Thursday, May 25, 2017

Hide the wound

I remember "Mammy" images from my childhood.  Objects like cookie jars, salt and pepper shakers, etc.  I was a little kid, I didn't think much of them, any more than I considered "Aunt Jemima" a clearly racist caricature.

Sometime in the '80's, I took a weekend trip with friends to New Orleans.  Stayed in the French Quarter in a B&B with real French doors (the narrow ones, each about 12" wide, the whole opening no bigger than a standard door opening), listened to jazz in the Preservation Hall, ate beignets at Cafe Du Monde, the whole spiel.  And I came across a lot of "Mammy" figures that I hadn't seen since my childhood.  I was really convinced they'd been swept away sometime in the '70's, but there they were, larger than life and twice as ugly.

I put it down to the South changing far more slowly than I had wanted to realize.  The "n-word" finally was expunged from public discourse, but "Mammy" took a bit longer to go away.  I remember it on wall hangings (objects meant to be displayed), towels, even aprons, if memory serves.  And lots and lots of objects, though I don't remember ever seeing a cookie jar.

And now they're back, selling for four figures on eBay and other web outlets.  They are extremely racist, no less so than cartoons of blacks with balloon lips and bulging white eyes.  But apparently the generation buying them doesn't realize that.   They couldn't have nostalgia for them, so it must be just the novelty, and the rarity.  We are less overtly racist than before, but that doesn't make us any less racist than before.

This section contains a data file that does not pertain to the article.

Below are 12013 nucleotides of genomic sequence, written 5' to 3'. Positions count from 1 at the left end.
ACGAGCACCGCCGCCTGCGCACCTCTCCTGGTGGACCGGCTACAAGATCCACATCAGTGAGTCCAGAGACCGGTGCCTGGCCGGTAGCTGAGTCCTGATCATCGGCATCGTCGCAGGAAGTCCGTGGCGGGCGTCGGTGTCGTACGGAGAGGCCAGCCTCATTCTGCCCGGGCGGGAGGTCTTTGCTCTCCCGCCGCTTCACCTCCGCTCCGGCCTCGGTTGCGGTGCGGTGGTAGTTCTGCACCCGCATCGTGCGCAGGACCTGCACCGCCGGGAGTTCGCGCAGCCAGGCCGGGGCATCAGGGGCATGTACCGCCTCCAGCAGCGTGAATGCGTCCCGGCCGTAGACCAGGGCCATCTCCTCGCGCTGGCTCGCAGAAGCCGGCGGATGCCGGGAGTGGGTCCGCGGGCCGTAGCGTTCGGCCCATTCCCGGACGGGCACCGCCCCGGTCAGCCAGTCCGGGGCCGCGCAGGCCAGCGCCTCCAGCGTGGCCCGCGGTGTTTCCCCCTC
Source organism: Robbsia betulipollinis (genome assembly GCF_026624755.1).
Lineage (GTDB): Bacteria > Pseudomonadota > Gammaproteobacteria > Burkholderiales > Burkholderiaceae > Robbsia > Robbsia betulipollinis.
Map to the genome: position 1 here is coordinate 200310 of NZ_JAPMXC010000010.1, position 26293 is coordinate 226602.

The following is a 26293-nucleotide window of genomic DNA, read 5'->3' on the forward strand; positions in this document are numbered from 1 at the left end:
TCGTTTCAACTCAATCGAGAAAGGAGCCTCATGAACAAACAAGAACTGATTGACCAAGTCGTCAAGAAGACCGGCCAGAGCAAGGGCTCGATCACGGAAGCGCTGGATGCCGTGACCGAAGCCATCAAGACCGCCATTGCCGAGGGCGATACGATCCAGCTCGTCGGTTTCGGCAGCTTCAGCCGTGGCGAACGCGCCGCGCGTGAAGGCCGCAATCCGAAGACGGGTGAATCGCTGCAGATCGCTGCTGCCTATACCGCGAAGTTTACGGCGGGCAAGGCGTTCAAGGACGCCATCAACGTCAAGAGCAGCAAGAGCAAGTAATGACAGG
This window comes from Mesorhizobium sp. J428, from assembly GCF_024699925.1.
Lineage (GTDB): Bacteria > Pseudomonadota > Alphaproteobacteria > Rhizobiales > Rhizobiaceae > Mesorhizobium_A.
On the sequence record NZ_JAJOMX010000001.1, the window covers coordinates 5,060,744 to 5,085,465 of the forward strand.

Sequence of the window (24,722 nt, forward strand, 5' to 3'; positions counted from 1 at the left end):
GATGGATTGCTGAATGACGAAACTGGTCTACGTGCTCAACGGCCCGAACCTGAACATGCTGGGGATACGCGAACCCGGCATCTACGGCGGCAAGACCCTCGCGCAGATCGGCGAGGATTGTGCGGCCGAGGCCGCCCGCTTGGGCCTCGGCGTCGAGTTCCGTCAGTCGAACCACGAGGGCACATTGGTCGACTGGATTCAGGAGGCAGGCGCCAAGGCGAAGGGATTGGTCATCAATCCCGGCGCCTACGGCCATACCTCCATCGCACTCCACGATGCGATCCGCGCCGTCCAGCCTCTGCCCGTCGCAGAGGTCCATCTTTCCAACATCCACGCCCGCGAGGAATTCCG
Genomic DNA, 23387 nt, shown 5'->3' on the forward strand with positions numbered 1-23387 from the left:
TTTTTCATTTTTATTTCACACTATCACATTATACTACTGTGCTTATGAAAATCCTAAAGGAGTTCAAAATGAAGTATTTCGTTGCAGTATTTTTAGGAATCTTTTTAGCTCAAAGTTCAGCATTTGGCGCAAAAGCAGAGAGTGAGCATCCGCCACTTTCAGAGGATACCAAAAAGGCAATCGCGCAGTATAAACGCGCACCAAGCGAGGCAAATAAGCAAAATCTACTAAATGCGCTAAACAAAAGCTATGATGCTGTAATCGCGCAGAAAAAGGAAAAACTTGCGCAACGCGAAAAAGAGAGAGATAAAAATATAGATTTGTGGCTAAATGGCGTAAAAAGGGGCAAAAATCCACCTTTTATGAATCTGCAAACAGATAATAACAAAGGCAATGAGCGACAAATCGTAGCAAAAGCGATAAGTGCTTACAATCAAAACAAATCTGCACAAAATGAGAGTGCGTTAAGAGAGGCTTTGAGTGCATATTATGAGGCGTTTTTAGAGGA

I have thought of buying something on that New Orleans trip 3 decades ago, just for old time's sake, just for the nostalgia factor.  I knew better, even then.  I was repulsed by the items, and it didn't make it better to see them in more than one store.  Repulsed and attracted, because they were a childhood memory, because I thought they'd been lost forever.  But being a childhood memory, I knew what they were, and I knew why I was repulsed by them, even as they stirred memories of more innocent, or really naive, times.

We carry that naïveté with us, still, as a shield, as a sword, as a defense against being called "racist."  But just as ignorance of the law is no defense, being clueless is no excuse.

I do despair of ever healing this hidden wound, as long as we insist on keeping it hidden.

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